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PLoS One. 2012; 7(10): e46858.
Published online 2012 Oct 8. doi:  10.1371/journal.pone.0046858
PMCID: PMC3466197

Isolation and Characterization of Tumor Cells from the Ascites of Ovarian Cancer Patients: Molecular Phenotype of Chemoresistant Ovarian Tumors

Shannon M. Hawkins, Editor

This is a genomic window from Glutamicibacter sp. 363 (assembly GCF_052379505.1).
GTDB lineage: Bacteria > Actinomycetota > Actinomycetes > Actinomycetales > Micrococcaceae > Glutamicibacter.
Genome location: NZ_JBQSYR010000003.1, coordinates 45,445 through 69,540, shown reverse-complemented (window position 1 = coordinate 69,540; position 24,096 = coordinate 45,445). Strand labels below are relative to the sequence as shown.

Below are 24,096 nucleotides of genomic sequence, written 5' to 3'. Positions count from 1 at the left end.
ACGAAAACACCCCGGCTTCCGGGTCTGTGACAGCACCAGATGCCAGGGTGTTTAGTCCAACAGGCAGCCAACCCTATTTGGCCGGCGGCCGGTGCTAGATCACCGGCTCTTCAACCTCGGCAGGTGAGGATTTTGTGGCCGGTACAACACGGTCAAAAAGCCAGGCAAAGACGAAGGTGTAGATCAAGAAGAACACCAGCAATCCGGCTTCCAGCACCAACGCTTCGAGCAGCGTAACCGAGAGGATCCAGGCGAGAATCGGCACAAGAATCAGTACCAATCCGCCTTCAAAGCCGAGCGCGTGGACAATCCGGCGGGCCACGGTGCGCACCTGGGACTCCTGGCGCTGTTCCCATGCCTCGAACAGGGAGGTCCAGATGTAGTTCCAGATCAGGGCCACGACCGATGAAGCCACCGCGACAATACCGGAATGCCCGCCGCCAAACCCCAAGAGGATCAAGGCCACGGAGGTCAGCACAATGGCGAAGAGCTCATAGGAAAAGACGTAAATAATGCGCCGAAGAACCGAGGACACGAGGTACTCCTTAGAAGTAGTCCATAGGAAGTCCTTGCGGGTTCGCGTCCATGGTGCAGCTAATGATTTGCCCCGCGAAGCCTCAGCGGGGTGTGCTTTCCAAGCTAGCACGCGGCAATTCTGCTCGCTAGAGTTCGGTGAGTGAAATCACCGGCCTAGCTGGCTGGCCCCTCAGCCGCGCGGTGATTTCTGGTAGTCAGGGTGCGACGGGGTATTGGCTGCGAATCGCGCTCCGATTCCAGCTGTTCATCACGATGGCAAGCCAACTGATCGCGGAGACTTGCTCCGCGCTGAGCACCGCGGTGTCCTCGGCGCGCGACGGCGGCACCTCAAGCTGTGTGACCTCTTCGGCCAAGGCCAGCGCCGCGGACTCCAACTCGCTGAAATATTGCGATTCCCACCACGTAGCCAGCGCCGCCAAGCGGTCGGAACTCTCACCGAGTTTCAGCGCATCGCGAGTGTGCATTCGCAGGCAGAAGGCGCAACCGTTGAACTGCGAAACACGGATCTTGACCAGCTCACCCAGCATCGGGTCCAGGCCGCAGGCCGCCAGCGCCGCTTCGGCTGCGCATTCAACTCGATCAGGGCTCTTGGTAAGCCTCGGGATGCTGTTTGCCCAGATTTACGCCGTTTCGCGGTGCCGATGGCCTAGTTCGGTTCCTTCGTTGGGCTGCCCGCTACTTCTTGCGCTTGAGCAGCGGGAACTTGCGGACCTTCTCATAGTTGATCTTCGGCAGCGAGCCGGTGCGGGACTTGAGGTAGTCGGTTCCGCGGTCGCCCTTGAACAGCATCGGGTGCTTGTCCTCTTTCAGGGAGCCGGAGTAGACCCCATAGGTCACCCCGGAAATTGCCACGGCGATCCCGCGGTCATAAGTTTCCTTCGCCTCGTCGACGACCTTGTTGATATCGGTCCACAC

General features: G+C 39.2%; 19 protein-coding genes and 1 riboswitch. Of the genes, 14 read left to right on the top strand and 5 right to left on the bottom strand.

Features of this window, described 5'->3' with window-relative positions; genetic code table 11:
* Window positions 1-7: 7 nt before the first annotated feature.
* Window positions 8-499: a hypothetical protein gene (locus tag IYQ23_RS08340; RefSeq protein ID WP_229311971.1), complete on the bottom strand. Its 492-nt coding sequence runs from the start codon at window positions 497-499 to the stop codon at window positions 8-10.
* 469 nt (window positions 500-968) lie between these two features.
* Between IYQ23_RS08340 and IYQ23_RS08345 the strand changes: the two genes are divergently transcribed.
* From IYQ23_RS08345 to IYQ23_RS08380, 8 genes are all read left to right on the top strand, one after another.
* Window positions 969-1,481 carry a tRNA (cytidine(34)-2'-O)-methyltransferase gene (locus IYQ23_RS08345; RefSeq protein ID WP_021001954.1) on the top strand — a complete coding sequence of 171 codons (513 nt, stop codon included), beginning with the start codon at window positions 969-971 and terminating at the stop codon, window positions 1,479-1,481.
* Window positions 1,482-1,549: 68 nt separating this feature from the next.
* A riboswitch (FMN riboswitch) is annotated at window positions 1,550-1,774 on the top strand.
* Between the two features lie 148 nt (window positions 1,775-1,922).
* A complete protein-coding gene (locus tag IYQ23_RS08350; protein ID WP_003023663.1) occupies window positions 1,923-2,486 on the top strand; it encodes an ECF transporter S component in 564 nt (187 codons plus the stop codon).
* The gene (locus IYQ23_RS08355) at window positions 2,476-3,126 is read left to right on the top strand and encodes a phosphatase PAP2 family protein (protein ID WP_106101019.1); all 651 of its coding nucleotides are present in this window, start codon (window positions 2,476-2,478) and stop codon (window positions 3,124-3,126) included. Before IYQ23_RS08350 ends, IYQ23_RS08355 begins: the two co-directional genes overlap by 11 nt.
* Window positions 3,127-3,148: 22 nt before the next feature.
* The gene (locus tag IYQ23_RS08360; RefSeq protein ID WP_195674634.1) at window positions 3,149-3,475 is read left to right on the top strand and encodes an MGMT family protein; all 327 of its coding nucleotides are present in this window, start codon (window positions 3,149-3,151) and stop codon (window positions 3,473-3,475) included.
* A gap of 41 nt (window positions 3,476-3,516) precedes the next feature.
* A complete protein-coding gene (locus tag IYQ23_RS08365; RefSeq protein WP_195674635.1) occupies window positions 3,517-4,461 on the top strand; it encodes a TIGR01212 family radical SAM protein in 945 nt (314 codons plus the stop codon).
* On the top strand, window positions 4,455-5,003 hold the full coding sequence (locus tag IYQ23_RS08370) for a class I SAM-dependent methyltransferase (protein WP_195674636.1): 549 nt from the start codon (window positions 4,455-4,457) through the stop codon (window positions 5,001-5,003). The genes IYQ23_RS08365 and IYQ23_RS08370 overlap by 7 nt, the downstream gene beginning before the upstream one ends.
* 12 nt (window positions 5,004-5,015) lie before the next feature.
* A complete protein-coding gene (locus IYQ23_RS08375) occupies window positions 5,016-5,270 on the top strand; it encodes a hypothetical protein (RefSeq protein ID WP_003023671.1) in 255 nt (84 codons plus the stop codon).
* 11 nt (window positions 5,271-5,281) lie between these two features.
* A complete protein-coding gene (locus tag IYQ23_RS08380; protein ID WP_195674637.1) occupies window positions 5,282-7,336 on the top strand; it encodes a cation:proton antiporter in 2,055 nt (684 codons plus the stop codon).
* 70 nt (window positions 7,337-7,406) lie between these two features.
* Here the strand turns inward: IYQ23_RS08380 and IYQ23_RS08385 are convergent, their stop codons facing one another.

Tumor cells in ascites are a major source of disease recurrence in ovarian cancer patients. In an attempt to identify and profile the population of ascites cells obtained from ovarian cancer patients, a novel method was developed to separate adherent (AD) and non-adherent (NAD) cells in culture. Twenty-five patients were recruited to this study; 11 chemonaive (CN) and 14 chemoresistant (CR). AD cells from both CN and CR patients exhibited mesenchymal morphology with an antigen profile of mesenchymal stem cells and fibroblasts. Conversely, NAD cells had an epithelial morphology with enhanced expression of cancer antigen 125 (CA125), epithelial cell adhesion molecule (EpCAM) and cytokeratin 7. NAD cells developed infiltrating tumors and ascites within 12–14 weeks after intraperitoneal (i.p.) injections into nude mice, whereas AD cells remained non-tumorigenic for up to 20 weeks. Subsequent comparison of selective epithelial, mesenchymal and cancer stem cell (CSC) markers between AD and NAD populations of CN and CR patients demonstrated an enhanced trend in mRNA expression of E-cadherin, EpCAM, STAT3 and Oct4 in the NAD population of CR patients. A similar trend of enhanced mRNA expression of CD44, MMP9 and Oct4 was observed in the AD population of CR patients. Hence, using a novel purification method we demonstrate for the first time a distinct separation of ascites cells into epithelial tumorigenic and mesenchymal non-tumorigenic populations. We also demonstrate that cells from the ascites of CR patients are predominantly epithelial and show a trend towards increased mRNA expression of genes associated with CSCs, compared to cells isolated from the ascites of CN patients. As the tumor cells in the ascites of ovarian cancer patients play a dominant role in disease recurrence, a thorough understanding of the biology of the ascites microenvironment from CR and CN patients is essential for effective therapeutic interventions.